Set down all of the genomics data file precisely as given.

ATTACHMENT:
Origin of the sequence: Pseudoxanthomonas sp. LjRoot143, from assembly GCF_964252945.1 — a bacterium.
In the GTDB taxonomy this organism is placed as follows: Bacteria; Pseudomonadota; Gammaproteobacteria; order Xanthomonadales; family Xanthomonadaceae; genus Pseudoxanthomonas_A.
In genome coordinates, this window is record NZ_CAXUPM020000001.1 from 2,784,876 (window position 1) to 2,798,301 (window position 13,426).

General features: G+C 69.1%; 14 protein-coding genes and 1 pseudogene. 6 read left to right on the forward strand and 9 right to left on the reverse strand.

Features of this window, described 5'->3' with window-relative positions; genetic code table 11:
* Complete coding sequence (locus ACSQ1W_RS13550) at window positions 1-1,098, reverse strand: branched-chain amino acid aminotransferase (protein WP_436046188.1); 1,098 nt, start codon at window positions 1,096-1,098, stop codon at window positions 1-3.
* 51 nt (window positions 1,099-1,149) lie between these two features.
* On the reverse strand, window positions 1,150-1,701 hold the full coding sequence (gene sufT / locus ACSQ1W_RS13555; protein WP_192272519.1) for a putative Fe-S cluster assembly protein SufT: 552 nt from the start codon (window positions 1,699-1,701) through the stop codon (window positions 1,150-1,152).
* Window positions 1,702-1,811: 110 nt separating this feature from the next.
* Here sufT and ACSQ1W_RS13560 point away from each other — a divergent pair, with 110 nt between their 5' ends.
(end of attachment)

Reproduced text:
Origin of the sequence: Pseudoxanthomonas sp. LjRoot143, from assembly GCF_964252945.1 — a bacterium.
In the GTDB taxonomy this organism is placed as follows: Bacteria; Pseudomonadota; Gammaproteobacteria; order Xanthomonadales; family Xanthomonadaceae; genus Pseudoxanthomonas_A.
In genome coordinates, this window is record NZ_CAXUPM020000001.1 from 2,784,876 (window position 1) to 2,798,301 (window position 13,426).

General features: G+C 69.1%; 14 protein-coding genes and 1 pseudogene. 6 read left to right on the forward strand and 9 right to left on the reverse strand.

Features of this window, described 5'->3' with window-relative positions; genetic code table 11:
* Complete coding sequence (locus ACSQ1W_RS13550) at window positions 1-1,098, reverse strand: branched-chain amino acid aminotransferase (protein WP_436046188.1); 1,098 nt, start codon at window positions 1,096-1,098, stop codon at window positions 1-3.
* 51 nt (window positions 1,099-1,149) lie between these two features.
* On the reverse strand, window positions 1,150-1,701 hold the full coding sequence (gene sufT / locus ACSQ1W_RS13555; protein WP_192272519.1) for a putative Fe-S cluster assembly protein SufT: 552 nt from the start codon (window positions 1,699-1,701) through the stop codon (window positions 1,150-1,152).
* Window positions 1,702-1,811: 110 nt separating this feature from the next.
* Here sufT and ACSQ1W_RS13560 point away from each other — a divergent pair, with 110 nt between their 5' ends.